Farmington bookstore adjusts to digital economy

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FARMINGTON, N.M. (AP) — A local bookstore is teaming up with a major wholesaler to sell books online.

Andrea Kristina's Bookstore & Kafé, at 218 W. Main St. in downtown Farmington, is selling books through a website backed by wholesaler Baker & Taylor.

The bookstore and restaurant receives revenue from any books bought through Andrea Kristina's website at andreakristinasbookstorekafe.com.

The books are shipped from Reno, Nev., and delivered to the customer's door in about three days.

"I make the same profit whether they buy here or online," said Claudia Anderson, bookseller at Andrea Kristina's.

The site also sells e-books along with movies on DVD and music — items not sold in the brick-and-mortar store.

"It increases my inventory reach by a factor of not hundreds, but thousands," Anderson said.

Andrea Kristina's, like most bookstores, is navigating the shift to online shopping and digital books.

Andrea Kristina's also gets by through its coffee and food sales — the cafe, or kafe, as they call it, is a popular spot for breakfast and lunch.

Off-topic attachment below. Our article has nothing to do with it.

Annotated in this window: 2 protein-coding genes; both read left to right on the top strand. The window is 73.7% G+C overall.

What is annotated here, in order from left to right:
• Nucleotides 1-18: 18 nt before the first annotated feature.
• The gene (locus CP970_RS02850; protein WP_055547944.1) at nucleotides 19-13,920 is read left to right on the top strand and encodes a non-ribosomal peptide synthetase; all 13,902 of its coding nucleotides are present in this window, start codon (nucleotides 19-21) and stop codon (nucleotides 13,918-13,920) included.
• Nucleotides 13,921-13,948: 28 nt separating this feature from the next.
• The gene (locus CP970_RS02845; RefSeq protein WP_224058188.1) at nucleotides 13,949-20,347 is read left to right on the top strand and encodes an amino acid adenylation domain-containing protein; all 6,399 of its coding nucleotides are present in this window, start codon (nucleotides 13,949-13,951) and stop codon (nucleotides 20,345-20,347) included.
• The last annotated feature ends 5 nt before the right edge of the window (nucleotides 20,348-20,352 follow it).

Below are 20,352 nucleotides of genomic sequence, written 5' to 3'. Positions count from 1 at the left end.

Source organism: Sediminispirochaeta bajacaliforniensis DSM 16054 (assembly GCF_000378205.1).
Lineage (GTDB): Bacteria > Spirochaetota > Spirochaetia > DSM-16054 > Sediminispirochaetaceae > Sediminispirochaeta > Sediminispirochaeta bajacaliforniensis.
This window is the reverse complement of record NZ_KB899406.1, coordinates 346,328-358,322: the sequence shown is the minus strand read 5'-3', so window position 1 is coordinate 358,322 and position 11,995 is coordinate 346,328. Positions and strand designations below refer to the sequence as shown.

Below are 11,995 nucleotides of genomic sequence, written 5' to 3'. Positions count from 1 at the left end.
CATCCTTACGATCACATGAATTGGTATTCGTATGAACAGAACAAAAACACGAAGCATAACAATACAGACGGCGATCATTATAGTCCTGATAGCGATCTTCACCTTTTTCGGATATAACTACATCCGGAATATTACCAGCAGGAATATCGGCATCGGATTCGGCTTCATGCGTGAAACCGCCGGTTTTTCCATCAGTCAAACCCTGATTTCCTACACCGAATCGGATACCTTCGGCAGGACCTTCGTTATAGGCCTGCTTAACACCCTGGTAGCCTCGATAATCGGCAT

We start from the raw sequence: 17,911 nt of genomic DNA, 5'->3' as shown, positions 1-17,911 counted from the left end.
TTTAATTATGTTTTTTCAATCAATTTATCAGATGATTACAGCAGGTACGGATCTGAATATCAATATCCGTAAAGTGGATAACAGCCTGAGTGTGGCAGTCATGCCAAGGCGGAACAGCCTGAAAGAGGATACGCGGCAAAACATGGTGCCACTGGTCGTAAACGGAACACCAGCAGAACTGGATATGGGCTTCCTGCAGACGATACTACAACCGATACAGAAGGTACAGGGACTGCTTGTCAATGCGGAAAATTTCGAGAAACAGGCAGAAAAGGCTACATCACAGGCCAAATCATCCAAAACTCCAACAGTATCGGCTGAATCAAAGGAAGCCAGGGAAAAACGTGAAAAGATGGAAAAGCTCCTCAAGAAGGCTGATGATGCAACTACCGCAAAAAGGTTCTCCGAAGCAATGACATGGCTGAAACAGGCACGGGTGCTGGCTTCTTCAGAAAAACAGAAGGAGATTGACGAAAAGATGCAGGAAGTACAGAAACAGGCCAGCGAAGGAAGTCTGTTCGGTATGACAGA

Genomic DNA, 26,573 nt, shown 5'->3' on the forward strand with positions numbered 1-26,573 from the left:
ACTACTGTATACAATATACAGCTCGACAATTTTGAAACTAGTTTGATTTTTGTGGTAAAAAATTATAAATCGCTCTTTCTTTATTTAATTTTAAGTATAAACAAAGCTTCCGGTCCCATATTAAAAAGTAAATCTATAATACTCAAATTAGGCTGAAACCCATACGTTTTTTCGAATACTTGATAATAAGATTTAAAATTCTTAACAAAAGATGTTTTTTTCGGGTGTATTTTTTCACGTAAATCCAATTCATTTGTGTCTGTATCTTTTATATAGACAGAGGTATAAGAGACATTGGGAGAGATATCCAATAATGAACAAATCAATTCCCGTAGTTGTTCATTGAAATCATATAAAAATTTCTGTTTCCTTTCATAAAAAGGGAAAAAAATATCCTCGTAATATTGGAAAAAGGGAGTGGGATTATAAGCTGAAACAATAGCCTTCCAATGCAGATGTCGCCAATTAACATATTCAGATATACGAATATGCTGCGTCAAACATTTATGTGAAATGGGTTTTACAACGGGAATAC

Yet book sales are up at Andrea Kristina's. October was the bookstore's best month in nearly a year, partly because of a busy schedule of in-store events, Anderson said.

The bookstore is a luxury for people on a budget, Anderson said.

"This place is the first you cut out when you have to tighten your belt," she said. "Let's face it, it's lattes and books. What's more evocative of discretionary spending?"

The fact that the bookstore's sales are increasing indicates the local retail economy may be improving, she said. "I have the sense that Farmington is doing better because we are."

Anderson believes there will be a place for the bookstore.

Books that are well-made enough to be art objects in themselves, and children's books will remain popular in print, she said.

"There are some items that some people will want to handle before they buy," she said. "Books is one of them. Shoes is another."

Another Four Corners independent bookstore, Maria's Bookshop in Durango, Colo., uses a similar online system through Ingram Book Co., another major wholesaler.

"I think it's a good method," said co-owner Peter Schertz. "It allows us to fill the need of any customer, regardless of whether it's on the bookshelf or not."

Maria's is going a step further: The bookstore will soon begin selling an e-reading device, the Kobo.

The device is made by a Canadian company and touted by the American Booksellers Association, an industry trade group. Maria's hopes to begin selling the Kobo by Nov. 15, in time for the bulk of the holiday shopping season.

"We're trying to kind of go with the flow here and provide reading material in whatever method people are reading," Schertz said. "We're pretty excited about it."

Some customers still value a well-bound book printed on paper.

At Andrea Kristina's on Friday, Vance Claassen of Farmington came to the register with a new novel.

"I like the hardbacks," he said. "I like the permanence of them."